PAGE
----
Allahabad is a large area of sand, but every four years, it is transformed into a gigantic ephemeral city of 32,000 hectares at the confluence of the Ganges and Yamuna to accommodate between 120 and 140 million pilgrims. Photo by photographer Anne-Françoise DUBOIS. Allahabad, India-January 2019.

Anytime we visited all these Sadhus, Saints and pilgrims.They welcomed us with great kindness, a lot of hospitality, and always with a cup of black tea, we had a good time to discuss. Sadhus have pronounced sacred words to assure me salvation after having made ritual paintings on my forehead.
Simple and unforgettable moments in an extraordinary universe! The must interesting was the night of the bath of the Saints.

Sadhus, Saints and pilgrims were preparing to be part of the procession. Photo by photographer Anne-Françoise DUBOIS. Allahabad, India-January 2019.

We left the camp to go near the tanks on which the representatives of the deities would sit. From a very specific place the tanks had to start towards the river to inaugurate the opening of the baths.It was very cold but the hours quickly passed because the city is full of life day and night.

In some places, people dance, talk, drink tea and then at night, there was a particular activity. Sadhus, Saints and pilgrims were preparing to be part of the procession. Each representative of the deities would sit on a chariot, and I was lucky to be able to sit with some friends too.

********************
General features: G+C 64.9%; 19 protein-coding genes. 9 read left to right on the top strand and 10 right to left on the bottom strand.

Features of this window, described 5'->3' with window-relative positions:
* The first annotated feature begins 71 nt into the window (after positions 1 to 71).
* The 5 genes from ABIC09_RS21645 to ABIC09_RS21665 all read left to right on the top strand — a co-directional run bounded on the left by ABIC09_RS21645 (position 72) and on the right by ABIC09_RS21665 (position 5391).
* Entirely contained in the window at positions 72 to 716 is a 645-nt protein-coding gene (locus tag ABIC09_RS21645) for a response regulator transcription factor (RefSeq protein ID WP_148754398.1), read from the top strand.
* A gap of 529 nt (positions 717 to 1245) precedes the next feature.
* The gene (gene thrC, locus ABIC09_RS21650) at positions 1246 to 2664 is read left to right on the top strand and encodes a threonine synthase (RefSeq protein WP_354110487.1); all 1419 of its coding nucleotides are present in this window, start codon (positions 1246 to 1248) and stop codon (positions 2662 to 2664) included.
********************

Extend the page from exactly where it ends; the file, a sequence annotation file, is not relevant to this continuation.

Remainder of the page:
At four o’clock in the morning, the chariots begin to march, the sound of the music rises, the pilgrims walk on the decks following the chariots towards the river.

We talked with Sadhus and Saints even in the middle of the night in their tent. I have been blessed dozens of times and a saint even offered me his hospitality under his tent to be less cold and the tea was good.
it was unique and unforgettable moments with extraordinary people .My journey had an end, but it’s memories are immortal.

 

Each representative of the deities would sit on a chariot, welcome people, and pray for them to assure their salvation. Photo by photographer Anne-Françoise DUBOIS. Allahabad, India-January 2019.

Allahabad, India-January 2019, by photographer Anne-Françoise DUBOIS.

Allahabad, India-January 2019, by photographer Anne-Françoise DUBOIS.

Allahabad, India-January 2019, by photographer Anne-Françoise DUBOIS.

Allahabad, India-January 2019, by photographer Anne-Françoise DUBOIS.

Allahabad, India-January 2019, by photographer Anne-Françoise DUBOIS.

Allahabad, India-January 2019, by photographer Anne-Françoise DUBOIS.

Dalia Raouf
the authorDalia Raouf
Writer and translator interested in art, photography, and poetry.

Leave a Reply